Tiffany Tate, mother of two, took pride in hard work, serving breakfast and lunch to the professors, students and staff at the Medical College of Wisconsin cafeteria. She never complained, almost never took a day off.
On a warm, muggy morning in August 2014, Tate was working on the line at the cafeteria, but something wasn’t right. Slurred words. Drooping face. Difficulty standing. All telltale signs of a stroke. Worried co-workers called 911. The Milwaukee area’s top stroke hospital, Froedtert, was affiliated with the Medical College and on the same campus, just 350 yards away.
Calling 911, it turned out, may have been a fatal mistake.
The emergency call brought an ambulance, but that ambulance couldn’t take her to Froedtert because the hospital had closed its emergency room. That sent the ambulance on an hours-long, two-hospital trek that delayed Tate’s care. She never recovered and died a few weeks later.
The delays were devastating. And entirely avoidable.
They were the result of a little-known practice that takes place every day in hospitals across the country: Ambulance diversion. Emergency rooms close themselves to ambulances, not necessarily because they have too many ER patients but typically because the hospital is backlogged in other areas – admissions, discharges – or has too many rooms booked for profitable elective surgeries.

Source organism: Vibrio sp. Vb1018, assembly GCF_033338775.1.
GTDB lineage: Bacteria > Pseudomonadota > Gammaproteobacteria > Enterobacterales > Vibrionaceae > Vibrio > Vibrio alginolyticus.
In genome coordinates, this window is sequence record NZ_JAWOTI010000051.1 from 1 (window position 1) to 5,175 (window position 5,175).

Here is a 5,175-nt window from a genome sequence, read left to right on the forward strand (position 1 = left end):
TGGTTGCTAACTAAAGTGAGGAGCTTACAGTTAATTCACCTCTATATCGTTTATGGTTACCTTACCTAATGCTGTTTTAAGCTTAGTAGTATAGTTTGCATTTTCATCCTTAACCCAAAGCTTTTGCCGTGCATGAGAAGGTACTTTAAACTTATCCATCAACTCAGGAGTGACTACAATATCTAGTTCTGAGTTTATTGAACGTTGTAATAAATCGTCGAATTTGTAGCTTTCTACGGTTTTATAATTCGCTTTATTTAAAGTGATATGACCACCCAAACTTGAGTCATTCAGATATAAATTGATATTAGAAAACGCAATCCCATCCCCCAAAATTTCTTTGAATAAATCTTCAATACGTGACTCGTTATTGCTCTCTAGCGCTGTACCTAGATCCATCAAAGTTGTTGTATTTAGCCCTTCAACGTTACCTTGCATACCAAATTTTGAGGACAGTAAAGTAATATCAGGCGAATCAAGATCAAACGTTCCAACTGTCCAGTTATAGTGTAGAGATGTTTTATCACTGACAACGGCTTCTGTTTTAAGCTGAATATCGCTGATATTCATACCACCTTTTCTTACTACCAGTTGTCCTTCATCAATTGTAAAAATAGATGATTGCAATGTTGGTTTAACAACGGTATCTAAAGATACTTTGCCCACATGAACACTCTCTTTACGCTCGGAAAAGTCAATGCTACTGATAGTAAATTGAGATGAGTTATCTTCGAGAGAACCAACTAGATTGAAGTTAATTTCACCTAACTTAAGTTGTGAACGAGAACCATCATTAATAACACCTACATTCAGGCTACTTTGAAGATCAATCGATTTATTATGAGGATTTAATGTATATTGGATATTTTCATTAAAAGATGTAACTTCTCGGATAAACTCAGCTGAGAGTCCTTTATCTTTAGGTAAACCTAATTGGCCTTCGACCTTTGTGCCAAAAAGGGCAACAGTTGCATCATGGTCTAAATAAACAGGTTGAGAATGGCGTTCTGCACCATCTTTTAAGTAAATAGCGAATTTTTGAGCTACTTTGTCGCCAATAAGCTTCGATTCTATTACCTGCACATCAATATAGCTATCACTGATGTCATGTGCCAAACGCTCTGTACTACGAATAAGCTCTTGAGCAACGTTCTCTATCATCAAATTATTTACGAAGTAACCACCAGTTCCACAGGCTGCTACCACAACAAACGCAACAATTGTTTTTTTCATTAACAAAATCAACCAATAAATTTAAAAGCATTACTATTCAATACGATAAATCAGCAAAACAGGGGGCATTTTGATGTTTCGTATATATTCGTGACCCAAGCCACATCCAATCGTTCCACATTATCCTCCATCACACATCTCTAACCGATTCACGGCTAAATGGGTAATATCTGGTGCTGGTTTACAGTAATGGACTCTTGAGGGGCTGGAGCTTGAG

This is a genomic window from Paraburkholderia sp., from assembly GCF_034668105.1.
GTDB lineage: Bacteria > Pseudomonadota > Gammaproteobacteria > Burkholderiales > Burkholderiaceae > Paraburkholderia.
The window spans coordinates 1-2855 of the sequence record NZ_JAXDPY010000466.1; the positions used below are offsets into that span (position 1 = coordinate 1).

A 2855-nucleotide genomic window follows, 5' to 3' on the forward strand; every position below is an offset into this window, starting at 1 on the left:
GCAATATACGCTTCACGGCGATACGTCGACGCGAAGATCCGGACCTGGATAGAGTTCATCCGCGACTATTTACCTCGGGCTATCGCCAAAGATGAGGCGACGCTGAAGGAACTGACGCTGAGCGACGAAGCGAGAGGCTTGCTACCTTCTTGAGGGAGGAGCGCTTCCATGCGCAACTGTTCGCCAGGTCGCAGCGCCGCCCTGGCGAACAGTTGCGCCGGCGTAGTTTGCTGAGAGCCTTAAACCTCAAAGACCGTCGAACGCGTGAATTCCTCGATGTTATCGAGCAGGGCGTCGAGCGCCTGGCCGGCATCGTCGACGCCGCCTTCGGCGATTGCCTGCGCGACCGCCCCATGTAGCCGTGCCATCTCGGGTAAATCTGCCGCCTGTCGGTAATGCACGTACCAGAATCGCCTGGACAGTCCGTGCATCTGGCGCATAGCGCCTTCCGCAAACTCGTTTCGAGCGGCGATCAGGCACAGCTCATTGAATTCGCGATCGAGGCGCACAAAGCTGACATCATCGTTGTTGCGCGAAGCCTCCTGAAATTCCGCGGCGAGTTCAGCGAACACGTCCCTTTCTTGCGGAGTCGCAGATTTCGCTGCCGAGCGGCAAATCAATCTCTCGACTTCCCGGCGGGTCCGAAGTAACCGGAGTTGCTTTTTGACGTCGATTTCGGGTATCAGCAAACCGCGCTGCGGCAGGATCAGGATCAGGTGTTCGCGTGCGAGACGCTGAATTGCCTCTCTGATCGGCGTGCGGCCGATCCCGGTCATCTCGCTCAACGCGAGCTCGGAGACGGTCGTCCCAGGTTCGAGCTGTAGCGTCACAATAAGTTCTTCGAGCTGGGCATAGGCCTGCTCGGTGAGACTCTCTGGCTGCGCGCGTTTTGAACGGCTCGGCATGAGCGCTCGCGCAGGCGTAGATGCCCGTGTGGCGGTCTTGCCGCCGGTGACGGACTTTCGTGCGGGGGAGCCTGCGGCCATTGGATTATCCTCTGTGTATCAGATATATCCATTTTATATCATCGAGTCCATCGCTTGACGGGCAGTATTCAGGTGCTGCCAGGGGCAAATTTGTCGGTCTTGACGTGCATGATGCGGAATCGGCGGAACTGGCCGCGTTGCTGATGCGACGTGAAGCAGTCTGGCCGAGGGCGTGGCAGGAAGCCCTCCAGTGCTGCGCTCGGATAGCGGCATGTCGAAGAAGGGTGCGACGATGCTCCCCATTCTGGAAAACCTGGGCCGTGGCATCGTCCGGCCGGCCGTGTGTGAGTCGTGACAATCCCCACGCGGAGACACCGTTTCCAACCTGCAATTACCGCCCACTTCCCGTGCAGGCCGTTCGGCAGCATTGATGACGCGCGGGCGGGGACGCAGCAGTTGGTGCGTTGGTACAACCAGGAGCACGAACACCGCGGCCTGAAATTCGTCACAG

The ambulances are forced to detour to a more distant and often less qualified hospital, putting pressure on the next ER, as one hospital’s inefficient management cascades through the city health system.
With determined shoe-leather reporting and deep data analysis, reporters John Diedrich and Kevin Crowe exposed a problem that continues across the country. They found two-thirds of the nation’s 25 largest cities allow diversion or practices similar to it, including nine of the top 10. Among them: New York, Los Angeles, Phoenix and San Diego.
Studies show those most affected by ER closures are the most vulnerable – patients who are sicker, poorer and older than the rest of the population. One study showed African American patients were more likely to die from heart attacks during times of diversions than when emergency rooms are open.
Diedrich and Crowe identified 21 cases nationwide where people died after their ambulance had been diverted. Their relentless reporting – fighting for little-known databases, digging through decades of documents – took them across the country.
In Baltimore and Chicago, they found some of the top hospitals in the city were routinely closing their doors to ambulances with state regulators turning a blind eye to the problem.